Custody battle costs father $129,000
A father who racked up a legal bill of $129,000 in a custody battle for his child has been ordered by a court to pay his former lawyers in full.
The man, who has already paid $65,600 to Marshall Diel & Myers, must now stump up an outstanding $63,893, according to a Supreme Court decision by Puisne Judge Stephen Hellman.
The father claimed in his defence to a civil lawsuit filed by Marshall Diel & Myers that the fees he was charged between 2009 and 2011 were “unreasonable” and that he should have been advised by the firm to represent himself in the Family Court, rather than pursue the custody case in the Supreme Court.
He alleged the “failure” to give the “correct advice” was a breach of the law firm’s contractual duty to act with reasonable care and skill in the best interests of their client.
But Mr Justice Hellman found that Marshall Diel & Myers did act with reasonable care and skill, noting that the father did not have to follow the advice he was given and could have acted for himself in the Family Court or the Supreme Court.
“Or he could have instructed a less expensive firm of attorneys,” wrote Mr Hellman in his judgment.
Mark Diel, managing director of the law firm, told The Royal Gazette: “This is a simple case of [the father] not wanting to pay the fees that he incurred. He was given a bill every month. He never queried the bill.
“He made numerous promises to pay that bill. He has had this matter outstanding for over five years.
“It’s not like we have jumped down his throat. I’m hopeful that we will [recover the fees]. If you use a telephone, you run up your cellphone charges and you pay it.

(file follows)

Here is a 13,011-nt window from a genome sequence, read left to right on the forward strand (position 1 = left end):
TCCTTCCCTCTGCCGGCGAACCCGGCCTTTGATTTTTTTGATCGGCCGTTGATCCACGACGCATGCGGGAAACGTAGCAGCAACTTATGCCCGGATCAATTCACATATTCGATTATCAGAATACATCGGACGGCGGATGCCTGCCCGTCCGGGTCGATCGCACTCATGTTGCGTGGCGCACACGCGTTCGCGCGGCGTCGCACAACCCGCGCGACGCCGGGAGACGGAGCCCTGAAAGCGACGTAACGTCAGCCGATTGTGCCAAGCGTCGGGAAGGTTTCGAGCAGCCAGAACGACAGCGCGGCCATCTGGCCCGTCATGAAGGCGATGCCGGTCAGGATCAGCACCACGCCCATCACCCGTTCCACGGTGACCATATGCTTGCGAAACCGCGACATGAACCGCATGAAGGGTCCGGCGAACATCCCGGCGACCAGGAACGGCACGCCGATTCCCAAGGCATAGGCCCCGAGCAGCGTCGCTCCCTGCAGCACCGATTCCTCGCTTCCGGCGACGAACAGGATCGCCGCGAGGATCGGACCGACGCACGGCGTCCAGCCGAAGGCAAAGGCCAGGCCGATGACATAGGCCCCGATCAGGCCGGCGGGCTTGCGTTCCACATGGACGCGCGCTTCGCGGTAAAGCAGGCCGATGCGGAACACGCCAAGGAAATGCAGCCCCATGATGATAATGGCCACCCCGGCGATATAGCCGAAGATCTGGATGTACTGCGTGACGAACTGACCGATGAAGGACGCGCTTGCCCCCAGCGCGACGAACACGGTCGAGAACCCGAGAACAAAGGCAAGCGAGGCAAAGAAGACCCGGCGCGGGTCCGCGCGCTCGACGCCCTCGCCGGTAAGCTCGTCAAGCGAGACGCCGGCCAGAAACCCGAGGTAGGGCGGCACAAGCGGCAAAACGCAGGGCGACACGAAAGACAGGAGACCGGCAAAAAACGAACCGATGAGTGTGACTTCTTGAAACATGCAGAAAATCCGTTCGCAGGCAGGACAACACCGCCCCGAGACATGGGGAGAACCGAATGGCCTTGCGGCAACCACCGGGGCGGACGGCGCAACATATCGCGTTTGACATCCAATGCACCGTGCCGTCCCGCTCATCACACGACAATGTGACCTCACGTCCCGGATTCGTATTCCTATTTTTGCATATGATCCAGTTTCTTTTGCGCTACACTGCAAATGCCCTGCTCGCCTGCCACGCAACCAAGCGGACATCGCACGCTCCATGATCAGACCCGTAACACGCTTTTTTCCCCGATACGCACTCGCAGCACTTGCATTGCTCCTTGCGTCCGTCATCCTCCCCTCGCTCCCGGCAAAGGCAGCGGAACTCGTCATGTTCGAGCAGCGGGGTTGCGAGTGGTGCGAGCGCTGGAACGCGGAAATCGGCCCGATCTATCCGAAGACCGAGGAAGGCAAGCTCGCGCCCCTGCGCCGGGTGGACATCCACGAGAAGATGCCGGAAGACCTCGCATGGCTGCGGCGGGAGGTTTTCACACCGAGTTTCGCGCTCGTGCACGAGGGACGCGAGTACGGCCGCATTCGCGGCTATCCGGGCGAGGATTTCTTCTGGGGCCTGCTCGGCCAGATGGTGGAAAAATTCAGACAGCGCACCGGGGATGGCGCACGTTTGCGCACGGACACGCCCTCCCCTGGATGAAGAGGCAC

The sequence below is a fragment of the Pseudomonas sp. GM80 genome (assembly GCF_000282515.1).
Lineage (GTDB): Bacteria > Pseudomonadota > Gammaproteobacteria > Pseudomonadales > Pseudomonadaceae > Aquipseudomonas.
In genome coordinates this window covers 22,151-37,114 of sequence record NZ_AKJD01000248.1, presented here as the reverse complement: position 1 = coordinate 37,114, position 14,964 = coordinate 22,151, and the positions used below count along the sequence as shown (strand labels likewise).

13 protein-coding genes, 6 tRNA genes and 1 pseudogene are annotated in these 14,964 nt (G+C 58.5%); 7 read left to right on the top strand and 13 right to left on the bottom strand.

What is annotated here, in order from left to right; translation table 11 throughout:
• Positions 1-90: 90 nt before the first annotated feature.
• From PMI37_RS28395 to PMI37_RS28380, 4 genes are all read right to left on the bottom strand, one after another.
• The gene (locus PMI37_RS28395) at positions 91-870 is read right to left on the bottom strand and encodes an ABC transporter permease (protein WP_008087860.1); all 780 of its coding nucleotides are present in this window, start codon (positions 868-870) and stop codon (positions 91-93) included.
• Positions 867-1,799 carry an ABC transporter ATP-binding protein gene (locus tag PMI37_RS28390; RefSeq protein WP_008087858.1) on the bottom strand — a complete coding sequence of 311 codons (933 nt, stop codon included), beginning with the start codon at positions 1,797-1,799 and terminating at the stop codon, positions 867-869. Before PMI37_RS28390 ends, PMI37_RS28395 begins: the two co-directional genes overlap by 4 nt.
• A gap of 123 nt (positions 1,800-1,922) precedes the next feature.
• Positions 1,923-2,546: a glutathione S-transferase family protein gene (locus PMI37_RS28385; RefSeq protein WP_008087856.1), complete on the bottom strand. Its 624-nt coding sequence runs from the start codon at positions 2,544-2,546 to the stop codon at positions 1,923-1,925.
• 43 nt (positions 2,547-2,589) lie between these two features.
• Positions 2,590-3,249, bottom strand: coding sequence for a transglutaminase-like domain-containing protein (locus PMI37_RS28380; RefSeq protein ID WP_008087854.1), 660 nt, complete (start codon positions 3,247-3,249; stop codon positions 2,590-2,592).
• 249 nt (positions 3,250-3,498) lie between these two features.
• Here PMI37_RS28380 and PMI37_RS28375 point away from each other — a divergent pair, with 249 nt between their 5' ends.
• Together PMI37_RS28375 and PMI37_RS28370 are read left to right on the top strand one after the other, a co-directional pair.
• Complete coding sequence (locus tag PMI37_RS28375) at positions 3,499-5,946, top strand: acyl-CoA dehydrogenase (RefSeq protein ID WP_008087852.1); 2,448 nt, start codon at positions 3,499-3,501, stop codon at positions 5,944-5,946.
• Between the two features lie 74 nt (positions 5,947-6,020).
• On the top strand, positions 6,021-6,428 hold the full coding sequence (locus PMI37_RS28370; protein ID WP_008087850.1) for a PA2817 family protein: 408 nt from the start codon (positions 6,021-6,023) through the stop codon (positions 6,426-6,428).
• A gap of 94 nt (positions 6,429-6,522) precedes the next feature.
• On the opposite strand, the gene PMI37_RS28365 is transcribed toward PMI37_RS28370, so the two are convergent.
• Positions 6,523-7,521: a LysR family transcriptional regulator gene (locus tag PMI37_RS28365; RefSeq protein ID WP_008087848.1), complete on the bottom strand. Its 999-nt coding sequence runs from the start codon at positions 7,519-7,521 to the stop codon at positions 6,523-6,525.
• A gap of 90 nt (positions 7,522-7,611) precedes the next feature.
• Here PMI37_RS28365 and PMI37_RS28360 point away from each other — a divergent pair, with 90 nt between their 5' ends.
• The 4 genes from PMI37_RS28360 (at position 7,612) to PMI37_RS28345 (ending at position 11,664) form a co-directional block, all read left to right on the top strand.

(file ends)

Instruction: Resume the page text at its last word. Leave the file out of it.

“If you run up an electricity bill, you expect to pay it. What’s the difference with a legal bill? [The father] just doesn’t want to pay years after the event.”
The man hired Marshall Diel & Myers in January 2009 in a bid to get his child returned from overseas to Bermuda. Georgia Marshall, a director of the firm, initially handled the case, securing his son’s return within ten days.
The matter was then passed to another director, Adam Richards, who acted for him until March 2011, when Marshall Dill & Myers ceased representation due to non-payment of fees.
During the two years it dealt with him, according to the judgment, the law firm applied to stop representing him several times due to non-payment of fees and did “come off the record” during the summer of 2010 for that reason.
Mr Diel told this newspaper the client persuaded the firm to continue representing him, promising to pay his bills.
In June 2011, it obtained a default judgment against him for the unpaid legal fees but this was set aside in March 2014, when the father was granted permission to file a defence arguing that the custody proceedings should have been brought in the Family Court.
The case was heard earlier this month by Mr Justice Hellman, who concluded: “This is an unfortunate case in which something has gone badly wrong with the relationship between the defendant and his attorneys. It is a matter of regret that the parties were unable to reach a reasonable compromise over the plaintiff’s outstanding legal fees. Even at this late stage, perhaps they still can.”
He noted the defendant signed an agreement with the law firm giving him 30 days from receipt of a bill to question any item on it. The agreement said if the bill wasn’t queried, it was accepted as “accurate, due and owing”.
The judge said though the father may have made generalised complaints about his fees, he didn’t question any specific items or dispute that he was liable to pay his bills, within the 30-day timeframe.
“That is sufficient to dispose of this case,” he wrote.
The judge added: “I am satisfied that the defendant is under a contractual duty to pay the legal fees for which he has been invoiced.”
The father, who is now represented by Kamal Worrell, declined to comment on Mr Justice Hellman’s judgment but thanked Chief Justice Ian Kawaley for transferring the case to the Family Court in March 2013, where the custody row was ultimately resolved.
He also praised the Department of Child and Family Services for “their professionalism and the way they handled my son, putting him first” and the Family Court panels which dealt with the matter.
The man added: “In due course, my lawyer is going to deal with how I move forward from here.”
The Royal Gazette is not identifying the defendant in this case in order to protect the identity of his son.
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